"I think so," Harbord answered, his face distinctly whiter, but his eyes like steel as he faced his superior squarely.

"A man's nearest and dearest have conspired to get him out of the way before now; also a murderer has passed as his victim. You remember that case a couple of years ago when a lawyer was murdered in the Crow's Inn?"

"Perfectly," the inspector assented. "But the two cases are not on all fours. In the Crow's Inn case no one who knew the victim saw the murderer. In this, if there were any foundation for your theory, there must not only be the complicity of the wife, the drive back to town, but the connivance of the servants who signed the will—which the experts say, though showing signs of being hurriedly written, is undoubtedly in Sir John's writing and on his own notepaper—and the testimony of Dawson, who picked out Sir John's photograph from a quantity of others."

"I am assuming the complicity of the first—I must," Harbord said, his tone troubled. "As for the others—well, people can be made up to look like anybody. Fat people can be made to look thin and thin people fat."

"Possibly," the inspector said doubtfully. "But I must remind you that there were signs of a struggle at Hughlin's Wood and also in the state of Sir John's clothing. No make-up would stand it!"

"Does not the assumed complicity rather settle that?" Harbord questioned.

"How about the servants? The footman who admitted them, and Ellerby, the valet, who witnessed the will?"

"Would it be possible to examine these two with a view to my possible theory?" Harbord asked tentatively. "Their evidence at the inquest was purely formal, and we have had no opportunity."

"Inquest!" the inspector broke out irritably. "The deuce, what's the good of an inquest anyway. Just to allow folks to make a nuisance of themselves, to defeat the ends of justice. Even if you do manage to give the coroner a hint and he takes it some damned juryman is sure to jump up and ask the very question you want to avoid answering, and that gives the whole show away. Tell you what, Harbord, we will just take a taxi to Porthwick Square, interview these two men and see what support we can get for this previous theory of yours."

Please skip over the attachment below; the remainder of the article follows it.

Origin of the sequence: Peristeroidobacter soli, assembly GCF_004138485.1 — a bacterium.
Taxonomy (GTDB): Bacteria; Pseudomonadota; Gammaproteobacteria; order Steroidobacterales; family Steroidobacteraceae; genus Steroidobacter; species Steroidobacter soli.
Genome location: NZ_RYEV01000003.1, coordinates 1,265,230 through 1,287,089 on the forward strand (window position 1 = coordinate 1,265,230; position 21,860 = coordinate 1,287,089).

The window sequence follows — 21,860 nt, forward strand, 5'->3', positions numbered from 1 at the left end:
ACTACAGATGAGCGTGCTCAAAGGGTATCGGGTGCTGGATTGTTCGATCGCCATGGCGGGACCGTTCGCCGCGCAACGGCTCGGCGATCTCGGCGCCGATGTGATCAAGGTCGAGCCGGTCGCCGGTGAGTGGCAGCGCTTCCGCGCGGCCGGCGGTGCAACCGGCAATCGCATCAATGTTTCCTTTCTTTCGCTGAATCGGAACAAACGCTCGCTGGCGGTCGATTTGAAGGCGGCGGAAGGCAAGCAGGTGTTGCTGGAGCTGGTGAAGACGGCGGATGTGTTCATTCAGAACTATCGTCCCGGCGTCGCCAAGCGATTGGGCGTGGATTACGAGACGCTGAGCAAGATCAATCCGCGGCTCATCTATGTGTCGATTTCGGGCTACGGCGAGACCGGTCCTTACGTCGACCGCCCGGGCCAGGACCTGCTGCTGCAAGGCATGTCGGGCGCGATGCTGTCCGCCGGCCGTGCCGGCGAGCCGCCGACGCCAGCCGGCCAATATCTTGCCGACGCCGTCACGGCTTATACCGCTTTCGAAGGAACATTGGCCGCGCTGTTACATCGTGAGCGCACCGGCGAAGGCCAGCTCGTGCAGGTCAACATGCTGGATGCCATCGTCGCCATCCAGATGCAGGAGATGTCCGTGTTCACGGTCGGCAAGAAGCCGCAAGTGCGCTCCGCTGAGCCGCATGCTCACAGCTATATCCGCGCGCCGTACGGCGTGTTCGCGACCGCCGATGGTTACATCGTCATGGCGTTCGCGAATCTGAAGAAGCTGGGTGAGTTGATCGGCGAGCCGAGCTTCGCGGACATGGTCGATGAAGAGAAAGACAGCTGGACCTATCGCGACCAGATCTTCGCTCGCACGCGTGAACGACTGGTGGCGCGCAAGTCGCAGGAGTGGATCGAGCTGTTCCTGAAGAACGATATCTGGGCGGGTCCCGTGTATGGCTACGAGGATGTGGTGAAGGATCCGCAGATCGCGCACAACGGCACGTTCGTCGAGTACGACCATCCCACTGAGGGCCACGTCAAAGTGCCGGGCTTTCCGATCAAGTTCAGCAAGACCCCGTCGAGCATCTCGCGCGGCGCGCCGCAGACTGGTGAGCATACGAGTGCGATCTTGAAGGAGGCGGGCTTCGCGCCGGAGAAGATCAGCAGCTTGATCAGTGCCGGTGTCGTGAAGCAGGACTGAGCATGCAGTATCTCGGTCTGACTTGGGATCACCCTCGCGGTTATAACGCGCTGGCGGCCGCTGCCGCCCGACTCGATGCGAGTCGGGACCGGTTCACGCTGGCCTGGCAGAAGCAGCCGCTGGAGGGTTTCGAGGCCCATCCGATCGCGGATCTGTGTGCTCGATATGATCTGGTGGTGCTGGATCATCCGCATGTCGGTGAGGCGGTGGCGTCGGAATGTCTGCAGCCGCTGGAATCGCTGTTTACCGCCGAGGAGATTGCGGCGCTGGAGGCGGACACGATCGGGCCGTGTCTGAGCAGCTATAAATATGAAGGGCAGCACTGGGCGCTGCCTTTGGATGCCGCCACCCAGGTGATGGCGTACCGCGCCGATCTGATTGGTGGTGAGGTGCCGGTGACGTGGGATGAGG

He put up his hand as he spoke and caught a passing taxi. It was only a few minutes drive to Porthwick Square, and the inspector did not speak. But glancing at his knit brows, Harbord knew that he was revolving some of the knotty problems presented by this new theory.

In Porthwick Square the door was opened by James, the second footman. The butler came forward.

"Mr. Ellerby?" the inspector said inquiringly. "I must see him with as little delay as possible."

The butler opened the library door. "Her ladyship said that this room was to be at your service whenever you wanted it, inspector."

"Very kind of Lady Burslem," Stoddart said as they went in. "Oh, by the way, I should like a word with the young man who admitted us—James, isn't he called? Would you send him in first, please?" The second footman did not, from his appearance, suggest unusual intelligence. As he came into the library he looked thoroughly scared.

The inspector took the chair at the top of the table and motioned James to stand so that the light fell upon his face.